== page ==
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Name This Flowering Vine? It's been named! Is it Silver Lace Or A Clematis?

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Name This Vine? It's been named!

Name This Vine? It's been named!

Name This Vine? It's been named!

Name This Vine? It's been named!

Name This Vine? It's been named!

We thought this flowering vine was silver lace vine. It has been an unknown vine to us. We have finally found out the name of it. Enjoy your visit to my hub. There are more vines I have in the yard and are listed on this hub.

I have a flowering vine I have had for years it belonged to my mother-in-law. She always called it a Silver Lace, but I have checked the internet on the Silver Lace and I found out that's not what it is. I can't figure it out. Maybe one of you can give me the answer. It blooms late in August. Smells great too.

It grows very tall very fast. When the stems fall to the ground it roots again. It gets mixed in with our other flowers so every year we have to clean out the rooted stems. It can stand 40 below zero weather. It's so pretty it looks good in flower bouquets.

The flowers look like little fairy stars. Like you see on the tip of a little wand. Maybe this doesn't explain it very well, but that's what it makes me think of.

My mother-in-law loved this vine. She had it growing over her front porch. Many times I would go over there and she would be on a ladder tucking the vines in and helping it grow in the direction she wanted it to go. I have never seen another one like it in this area.

Name This Vine? It's been named!

Name This Vine? It's been named!

The Leaf On The Vine

The leaf on this flowering vine grows in threes at the end of a very thin stem. They're very soft not waxy. The leaves can get large. The flower comes out by itself on another stem.

I have sent this vine off to people who have wanted pieces of it for their garden.

Name This Vine? It's been named!

Name This Vine? It's been named!

Suggestions made about this vine.

Lots of people have made suggestions such as sweet autumn clematis as seen in the video. I don't think that's what my vine is. It doesn't have strong stems or very thin leaves. I think though it may be in the clematis family.

Name Virgin's-bower (Clematis virginiana).

I just found out the name of this vine from Ron on a Botanical Garden forum. It's called Virgin's-bower (Clematis virginiana).

  • UBC Botanical Garden Forums
    UBC Botanical Garden discussion forums provide botanists, horticulturists, gardeners and other plant enthusiasts an opportunity to discuss plants and gardening.

Sweet Autumn Clematis

The Real Silver Lace (Polygonum aubertii)

Name This Vine? It's been named!

Name This Vine? It's been named!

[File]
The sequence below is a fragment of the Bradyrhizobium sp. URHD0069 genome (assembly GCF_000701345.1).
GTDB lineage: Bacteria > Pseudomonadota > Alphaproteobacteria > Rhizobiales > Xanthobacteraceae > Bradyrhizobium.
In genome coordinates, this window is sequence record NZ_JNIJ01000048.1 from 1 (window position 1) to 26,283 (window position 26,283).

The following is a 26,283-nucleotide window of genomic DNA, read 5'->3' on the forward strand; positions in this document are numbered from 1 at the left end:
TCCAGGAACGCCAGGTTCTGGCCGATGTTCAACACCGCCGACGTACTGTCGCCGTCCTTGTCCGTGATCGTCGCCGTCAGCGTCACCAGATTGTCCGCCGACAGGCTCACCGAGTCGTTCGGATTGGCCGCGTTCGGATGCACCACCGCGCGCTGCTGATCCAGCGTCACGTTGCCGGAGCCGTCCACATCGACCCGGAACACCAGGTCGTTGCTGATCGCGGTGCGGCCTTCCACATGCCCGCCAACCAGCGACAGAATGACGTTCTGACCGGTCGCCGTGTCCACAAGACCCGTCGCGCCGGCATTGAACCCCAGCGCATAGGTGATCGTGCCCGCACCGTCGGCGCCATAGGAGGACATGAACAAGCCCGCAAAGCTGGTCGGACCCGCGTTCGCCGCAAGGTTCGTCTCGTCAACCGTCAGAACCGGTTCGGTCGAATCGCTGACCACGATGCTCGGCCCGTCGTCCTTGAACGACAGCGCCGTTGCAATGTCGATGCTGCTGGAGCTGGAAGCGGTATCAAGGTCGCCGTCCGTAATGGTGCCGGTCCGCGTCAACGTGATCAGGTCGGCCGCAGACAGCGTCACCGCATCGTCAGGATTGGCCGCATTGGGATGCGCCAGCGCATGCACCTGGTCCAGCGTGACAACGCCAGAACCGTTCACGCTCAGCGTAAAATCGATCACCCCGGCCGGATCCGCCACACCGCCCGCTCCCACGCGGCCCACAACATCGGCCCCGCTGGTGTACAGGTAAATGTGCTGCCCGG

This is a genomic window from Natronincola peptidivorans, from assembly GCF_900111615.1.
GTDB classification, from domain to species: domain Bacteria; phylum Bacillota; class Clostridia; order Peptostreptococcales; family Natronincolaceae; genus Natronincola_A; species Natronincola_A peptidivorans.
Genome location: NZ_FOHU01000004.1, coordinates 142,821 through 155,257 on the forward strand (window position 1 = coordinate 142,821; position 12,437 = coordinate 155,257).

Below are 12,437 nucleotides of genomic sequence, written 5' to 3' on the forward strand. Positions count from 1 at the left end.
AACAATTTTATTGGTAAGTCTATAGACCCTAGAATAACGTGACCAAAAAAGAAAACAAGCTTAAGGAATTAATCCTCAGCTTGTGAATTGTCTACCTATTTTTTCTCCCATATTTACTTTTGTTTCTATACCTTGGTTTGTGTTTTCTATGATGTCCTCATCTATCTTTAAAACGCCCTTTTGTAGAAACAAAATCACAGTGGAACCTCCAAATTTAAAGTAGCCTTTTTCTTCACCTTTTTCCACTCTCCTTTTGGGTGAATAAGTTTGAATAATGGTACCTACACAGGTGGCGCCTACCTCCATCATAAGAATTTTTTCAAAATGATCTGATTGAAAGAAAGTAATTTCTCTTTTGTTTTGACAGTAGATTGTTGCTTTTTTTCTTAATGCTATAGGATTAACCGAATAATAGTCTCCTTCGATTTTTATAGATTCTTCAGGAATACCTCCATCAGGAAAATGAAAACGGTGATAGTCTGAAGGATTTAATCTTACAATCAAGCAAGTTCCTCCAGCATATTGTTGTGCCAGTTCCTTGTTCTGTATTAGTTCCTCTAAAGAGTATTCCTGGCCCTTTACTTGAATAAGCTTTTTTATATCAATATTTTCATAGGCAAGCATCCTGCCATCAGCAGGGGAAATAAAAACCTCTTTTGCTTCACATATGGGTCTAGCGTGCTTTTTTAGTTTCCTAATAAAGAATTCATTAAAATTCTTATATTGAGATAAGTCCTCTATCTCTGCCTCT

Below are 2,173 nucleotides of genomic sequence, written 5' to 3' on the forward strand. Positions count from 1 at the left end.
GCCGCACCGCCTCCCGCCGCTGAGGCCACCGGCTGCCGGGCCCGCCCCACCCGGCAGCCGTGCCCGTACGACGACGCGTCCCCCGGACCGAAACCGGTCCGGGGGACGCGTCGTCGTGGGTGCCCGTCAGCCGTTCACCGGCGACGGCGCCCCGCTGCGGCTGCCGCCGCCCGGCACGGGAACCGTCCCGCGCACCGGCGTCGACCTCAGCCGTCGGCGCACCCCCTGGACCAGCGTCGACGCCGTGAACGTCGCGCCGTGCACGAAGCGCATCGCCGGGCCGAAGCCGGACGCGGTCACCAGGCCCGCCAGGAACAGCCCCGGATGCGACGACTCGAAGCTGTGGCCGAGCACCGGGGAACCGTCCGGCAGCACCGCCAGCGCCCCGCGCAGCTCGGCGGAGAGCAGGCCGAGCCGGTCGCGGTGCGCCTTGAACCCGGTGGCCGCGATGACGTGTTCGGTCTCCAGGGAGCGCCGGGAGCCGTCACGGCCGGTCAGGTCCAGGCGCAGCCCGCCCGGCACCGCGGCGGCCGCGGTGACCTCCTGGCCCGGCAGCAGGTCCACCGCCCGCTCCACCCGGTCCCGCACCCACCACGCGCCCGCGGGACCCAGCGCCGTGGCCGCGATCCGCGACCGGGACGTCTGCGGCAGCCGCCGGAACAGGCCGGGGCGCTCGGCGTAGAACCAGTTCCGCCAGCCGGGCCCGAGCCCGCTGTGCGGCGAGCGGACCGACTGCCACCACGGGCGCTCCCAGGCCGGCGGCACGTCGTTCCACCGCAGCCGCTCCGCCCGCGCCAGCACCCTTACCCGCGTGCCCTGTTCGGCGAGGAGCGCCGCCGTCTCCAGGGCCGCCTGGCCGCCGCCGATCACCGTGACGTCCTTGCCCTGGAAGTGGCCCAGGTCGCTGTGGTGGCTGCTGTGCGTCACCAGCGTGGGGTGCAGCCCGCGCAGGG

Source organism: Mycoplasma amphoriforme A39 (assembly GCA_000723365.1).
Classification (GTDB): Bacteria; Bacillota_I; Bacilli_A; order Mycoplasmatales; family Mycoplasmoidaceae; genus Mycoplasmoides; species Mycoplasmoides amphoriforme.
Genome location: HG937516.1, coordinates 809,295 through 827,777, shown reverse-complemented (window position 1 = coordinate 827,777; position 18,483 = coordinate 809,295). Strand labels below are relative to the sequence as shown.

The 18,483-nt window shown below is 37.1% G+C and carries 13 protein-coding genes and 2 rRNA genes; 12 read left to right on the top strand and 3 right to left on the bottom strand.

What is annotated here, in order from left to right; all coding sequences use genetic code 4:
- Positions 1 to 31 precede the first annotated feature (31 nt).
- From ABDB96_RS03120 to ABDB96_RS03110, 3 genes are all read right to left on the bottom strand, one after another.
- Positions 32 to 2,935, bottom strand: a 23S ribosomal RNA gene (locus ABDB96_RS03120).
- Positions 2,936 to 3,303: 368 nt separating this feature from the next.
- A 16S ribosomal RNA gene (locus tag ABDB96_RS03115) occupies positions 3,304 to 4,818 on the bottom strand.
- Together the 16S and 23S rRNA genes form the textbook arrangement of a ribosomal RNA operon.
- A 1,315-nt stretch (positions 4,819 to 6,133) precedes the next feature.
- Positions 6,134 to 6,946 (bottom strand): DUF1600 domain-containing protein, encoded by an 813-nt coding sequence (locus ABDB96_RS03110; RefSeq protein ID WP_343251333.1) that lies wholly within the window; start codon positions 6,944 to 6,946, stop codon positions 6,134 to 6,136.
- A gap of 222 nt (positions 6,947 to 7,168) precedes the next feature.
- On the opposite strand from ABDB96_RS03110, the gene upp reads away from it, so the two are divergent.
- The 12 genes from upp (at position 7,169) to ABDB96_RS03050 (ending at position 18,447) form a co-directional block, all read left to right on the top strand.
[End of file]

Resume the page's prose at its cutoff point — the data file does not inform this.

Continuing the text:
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Hops Vine.

We also have a hops vine (Humulus Lupulus) in our yard. I love them, but you have to be careful where you put them. They have pretty little pine cone type flowers. They will take over and kill trees if they get into the trees. They are sticky to the touch and kind of hurt when you touch them.

We once had them growing over our deck and they stained the deck so now we put them where they will do no damage. They re-root very easy. I've given you all the bad things about this flowering vine, but it is a beautiful vine. Looks great in a garden.

Our vines grow up the side of our barn and had no trouble clinging to the roof with the wood shingles now with the metal roof this won't happen. We'll have to give them something to cling to.

More Flowering Vines

This is another clematis in our yard. I put vines all around the yard. Clematis are cheap and most of the garden centers have them in all colors.

I also have a honeysuckle vine growing up our bird house. Another pretty flowering vine. We actually had bluebirds nest in little garden bird house. Birds love vines a good place to hide. Our grapevine gets many birds they fly inside and eat the grapes growing there. The bees and the butterflies also love the sweet smelling vines.

I have morning glories growing up the bottle tree in the garden and have also planted a clematis beside the bottle tree. I'm hoping this coming year it will grow up the tree.

I also have a trumpet vine growing which is not doing well in this cold northern climate.

Vines In My Garden.





morning glory

morning glory

Copyright 2015 ©

© 2008 moonlake


moonlake (author) from America on July 26, 2013:

rajan jolly, Thank you. Thanks so much for stopping by and for the vote.

Rajan Singh Jolly from From Mumbai, presently in Jalandhar, INDIA. on July 26, 2013:

Your vines are beautiful. Thanks for sharing these lovely pictures.

Voted up and beautiful.

moonlake (author) from America on May 03, 2013:

Barbara Kay, They're mostly all mine the lady that lived here before had a few in the yard but not many were left. Thanks so much for stopping by. I appreciate it.

Barbara Badder from USA on May 03, 2013: